Monday, July 27, 2015

Does “sir culture” hinder openness and innovation in government? Young officers say, yes it does

FOR many a young professional joining as IAS, the first challenge in adapting to the sarkari culture is the very use of the word “sir”. Many wonder, why can’t a two-year senior officer be called by the first name or by his or her surname? So, it’s not surprising that one of the young IAS officers, currently undergoing training in Mussoorie academy, took to a social media site last week to say “too much formalism” in IAS is not good for the fraternity, adding that the "sir culture" is against innovation in governance. Meet this…
management consultant-turned IAS officer Bhupesh Chaudhary who tweeted on Saturday: “Too much formalism in #IAS is not good for fraternity. #SirCulture even among colleagues is against #openness and #innovation in #governance”. He then posted one more message: “Yes, just because I'm 1-2 yr junior in service doesn't mean I'm a child of lesser god #ias #SirCulture”.
In his twitter handle, Chaudhary clearly mentions that his views are “purely personal”. But as he posted his views in Twitter, those are very much in public domain for anyone to see or comment on. The 32-year-old Chaudhary hails from Haryana, and he has been allotted the AGMUT cadre.
BoI has decided to highlight the comment as “sir”/“madam” culture creates an artificial divide between officers, and at times hinders junior officers from opening up. In a private company, an innovative idea may sometime come from the junior-most executive. But in the government, the strict hierarchy often discourages young officers to put forward their views fearlessly.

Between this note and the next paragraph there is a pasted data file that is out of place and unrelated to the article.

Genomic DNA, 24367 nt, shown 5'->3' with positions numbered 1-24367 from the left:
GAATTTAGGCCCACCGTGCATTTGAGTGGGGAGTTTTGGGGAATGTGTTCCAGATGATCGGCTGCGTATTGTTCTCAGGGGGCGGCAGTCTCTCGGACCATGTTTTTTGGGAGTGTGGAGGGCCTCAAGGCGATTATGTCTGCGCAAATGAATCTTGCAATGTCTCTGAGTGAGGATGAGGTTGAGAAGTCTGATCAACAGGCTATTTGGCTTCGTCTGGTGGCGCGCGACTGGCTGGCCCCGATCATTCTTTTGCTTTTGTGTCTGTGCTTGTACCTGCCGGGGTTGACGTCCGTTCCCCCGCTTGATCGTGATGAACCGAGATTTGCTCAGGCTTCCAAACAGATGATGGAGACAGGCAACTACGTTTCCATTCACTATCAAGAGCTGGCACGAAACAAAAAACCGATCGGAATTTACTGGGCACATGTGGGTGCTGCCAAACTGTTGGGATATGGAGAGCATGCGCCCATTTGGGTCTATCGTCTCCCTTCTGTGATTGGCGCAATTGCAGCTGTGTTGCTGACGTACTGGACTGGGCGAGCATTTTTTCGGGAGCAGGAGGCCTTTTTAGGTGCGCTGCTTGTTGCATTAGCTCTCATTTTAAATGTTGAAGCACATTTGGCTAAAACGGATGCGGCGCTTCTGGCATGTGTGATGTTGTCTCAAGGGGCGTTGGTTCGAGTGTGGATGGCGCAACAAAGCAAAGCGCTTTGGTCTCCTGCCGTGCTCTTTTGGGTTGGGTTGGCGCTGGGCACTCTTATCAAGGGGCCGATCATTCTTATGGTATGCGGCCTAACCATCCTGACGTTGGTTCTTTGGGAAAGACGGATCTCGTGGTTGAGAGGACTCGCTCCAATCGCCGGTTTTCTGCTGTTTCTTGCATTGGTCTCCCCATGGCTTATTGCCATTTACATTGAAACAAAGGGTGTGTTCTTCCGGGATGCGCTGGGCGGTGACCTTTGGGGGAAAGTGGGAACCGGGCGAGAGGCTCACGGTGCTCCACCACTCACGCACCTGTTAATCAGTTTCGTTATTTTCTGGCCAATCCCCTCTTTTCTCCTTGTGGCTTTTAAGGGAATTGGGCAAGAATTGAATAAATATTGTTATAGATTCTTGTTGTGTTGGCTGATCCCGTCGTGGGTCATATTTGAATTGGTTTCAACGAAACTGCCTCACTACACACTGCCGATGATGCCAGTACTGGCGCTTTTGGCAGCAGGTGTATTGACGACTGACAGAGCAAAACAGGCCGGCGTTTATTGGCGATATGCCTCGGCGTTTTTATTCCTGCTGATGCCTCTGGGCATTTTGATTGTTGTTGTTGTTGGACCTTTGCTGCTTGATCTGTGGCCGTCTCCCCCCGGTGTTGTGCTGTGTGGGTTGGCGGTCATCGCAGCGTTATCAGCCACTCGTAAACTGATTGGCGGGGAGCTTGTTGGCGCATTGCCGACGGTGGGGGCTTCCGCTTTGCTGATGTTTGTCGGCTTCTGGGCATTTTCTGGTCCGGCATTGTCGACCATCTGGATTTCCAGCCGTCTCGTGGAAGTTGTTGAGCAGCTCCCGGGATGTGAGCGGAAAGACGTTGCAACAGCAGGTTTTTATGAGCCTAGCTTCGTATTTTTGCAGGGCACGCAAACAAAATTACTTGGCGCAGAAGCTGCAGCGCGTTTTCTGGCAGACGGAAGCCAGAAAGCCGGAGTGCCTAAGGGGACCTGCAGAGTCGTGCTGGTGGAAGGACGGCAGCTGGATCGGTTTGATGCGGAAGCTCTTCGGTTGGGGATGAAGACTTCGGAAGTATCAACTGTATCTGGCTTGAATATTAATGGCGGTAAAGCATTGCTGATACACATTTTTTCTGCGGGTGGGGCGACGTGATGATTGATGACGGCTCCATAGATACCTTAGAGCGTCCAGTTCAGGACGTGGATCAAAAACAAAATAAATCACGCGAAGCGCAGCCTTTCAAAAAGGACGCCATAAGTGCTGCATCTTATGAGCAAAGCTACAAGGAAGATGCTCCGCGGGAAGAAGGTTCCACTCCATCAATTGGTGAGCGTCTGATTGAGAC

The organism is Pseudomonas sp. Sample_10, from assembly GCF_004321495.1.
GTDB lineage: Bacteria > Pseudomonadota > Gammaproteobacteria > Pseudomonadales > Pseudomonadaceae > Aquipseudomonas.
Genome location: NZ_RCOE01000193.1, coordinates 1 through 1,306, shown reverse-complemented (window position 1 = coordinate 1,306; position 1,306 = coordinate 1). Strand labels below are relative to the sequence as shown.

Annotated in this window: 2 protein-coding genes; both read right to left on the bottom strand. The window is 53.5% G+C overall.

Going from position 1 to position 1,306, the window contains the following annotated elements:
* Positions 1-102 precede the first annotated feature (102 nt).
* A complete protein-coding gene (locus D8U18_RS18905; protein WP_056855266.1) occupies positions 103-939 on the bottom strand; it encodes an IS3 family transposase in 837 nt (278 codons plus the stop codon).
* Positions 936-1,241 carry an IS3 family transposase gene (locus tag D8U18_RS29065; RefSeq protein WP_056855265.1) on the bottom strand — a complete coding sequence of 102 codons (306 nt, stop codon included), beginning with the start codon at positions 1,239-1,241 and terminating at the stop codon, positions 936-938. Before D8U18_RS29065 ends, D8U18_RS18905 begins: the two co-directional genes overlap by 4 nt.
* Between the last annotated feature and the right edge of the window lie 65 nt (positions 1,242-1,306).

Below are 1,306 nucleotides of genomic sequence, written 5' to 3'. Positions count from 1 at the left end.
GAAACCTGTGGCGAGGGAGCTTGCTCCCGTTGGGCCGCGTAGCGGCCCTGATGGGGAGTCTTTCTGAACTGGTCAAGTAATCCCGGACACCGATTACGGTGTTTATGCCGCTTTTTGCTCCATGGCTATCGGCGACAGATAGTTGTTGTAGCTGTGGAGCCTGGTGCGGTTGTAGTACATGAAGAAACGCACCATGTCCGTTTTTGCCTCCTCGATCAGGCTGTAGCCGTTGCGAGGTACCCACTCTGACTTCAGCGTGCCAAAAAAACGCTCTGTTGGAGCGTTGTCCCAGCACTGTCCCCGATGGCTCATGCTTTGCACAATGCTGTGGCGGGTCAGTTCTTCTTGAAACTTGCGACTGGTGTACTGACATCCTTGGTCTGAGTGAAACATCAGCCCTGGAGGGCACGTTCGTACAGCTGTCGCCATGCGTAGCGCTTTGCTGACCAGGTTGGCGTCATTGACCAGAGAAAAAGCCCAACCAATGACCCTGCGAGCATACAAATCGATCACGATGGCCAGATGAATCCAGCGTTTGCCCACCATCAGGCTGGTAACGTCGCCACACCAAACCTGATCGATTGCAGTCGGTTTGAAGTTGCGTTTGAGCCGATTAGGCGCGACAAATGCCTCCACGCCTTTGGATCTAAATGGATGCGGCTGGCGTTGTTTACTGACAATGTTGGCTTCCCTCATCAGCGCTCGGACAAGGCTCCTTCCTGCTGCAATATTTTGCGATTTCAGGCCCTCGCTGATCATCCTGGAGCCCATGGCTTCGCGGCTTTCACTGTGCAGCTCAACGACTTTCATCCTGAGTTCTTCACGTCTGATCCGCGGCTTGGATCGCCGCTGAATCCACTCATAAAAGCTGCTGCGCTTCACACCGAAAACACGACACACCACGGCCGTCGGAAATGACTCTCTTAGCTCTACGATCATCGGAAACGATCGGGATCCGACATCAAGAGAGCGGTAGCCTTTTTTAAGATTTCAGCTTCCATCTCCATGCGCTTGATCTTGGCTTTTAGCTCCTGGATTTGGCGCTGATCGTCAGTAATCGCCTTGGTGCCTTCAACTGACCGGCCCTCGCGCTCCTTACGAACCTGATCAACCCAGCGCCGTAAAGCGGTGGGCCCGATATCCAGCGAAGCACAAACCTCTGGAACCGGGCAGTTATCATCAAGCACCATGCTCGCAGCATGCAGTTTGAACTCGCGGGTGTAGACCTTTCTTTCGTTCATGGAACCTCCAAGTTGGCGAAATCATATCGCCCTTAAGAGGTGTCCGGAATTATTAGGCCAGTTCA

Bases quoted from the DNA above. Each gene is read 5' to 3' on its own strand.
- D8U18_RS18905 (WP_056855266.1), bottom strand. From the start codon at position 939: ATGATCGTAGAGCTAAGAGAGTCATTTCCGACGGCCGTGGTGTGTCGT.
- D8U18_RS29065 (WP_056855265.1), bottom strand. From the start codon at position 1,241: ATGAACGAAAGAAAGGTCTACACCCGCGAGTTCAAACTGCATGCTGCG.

No wonder, Chaudhary’s views get the support from his contemporaries. Shashanka Ala, also a 2014 batch IAS from Odisha cadre, argues how “sir culture” and "team spirit" are contradictory in nature. “@bhupesh_ch True. Courtesy necessarily does not mean formality. Team spirit and #sirculture is contradictory”, she says. Ala, 26, originally hails from Andhra Pradesh. He is a graduate from IIT-Madras and is also a dancer.
In fact, all IAS and other government officers need to address the political executives including MLAs and MPs as “sir”, according the government protocols. No wonder, when 1984 batch IAS-turned Congress leader from Andhra Pradesh Jesudasu Seelam was made the minister of state for finance in June 2013 during UPA-II, his eight year senior in service and the then finance secretary RS Gujral of 1976 batch, had no option but to address Seelam with a prefix: “sir”.
Sometime, issues crop up when an IAS officer reaches a higher position because of fast-tracked promotion whereas a senior officer belonging to Group “A” service turns junior in hierarchy. But there are examples when “sir culture” was actually junked. The classic example is former CBDT chairman and 1973 batch IRS officer Sudhir Chandra calling the then revenue secretary and 1975 batch IAS Sunil Mitra by name. Chairman of Central Board of Direct Taxes (CBDT) gets a rank of a special secretary, a position one notch lower than that of the revenue secretary, though both draw the same salary and perks.


  1. The same guys and girls would like their seniors of other services to call them Sir/Madam. This is hypocricy!

  2. We should get rid off with this culture not just in IAS but entire govt service..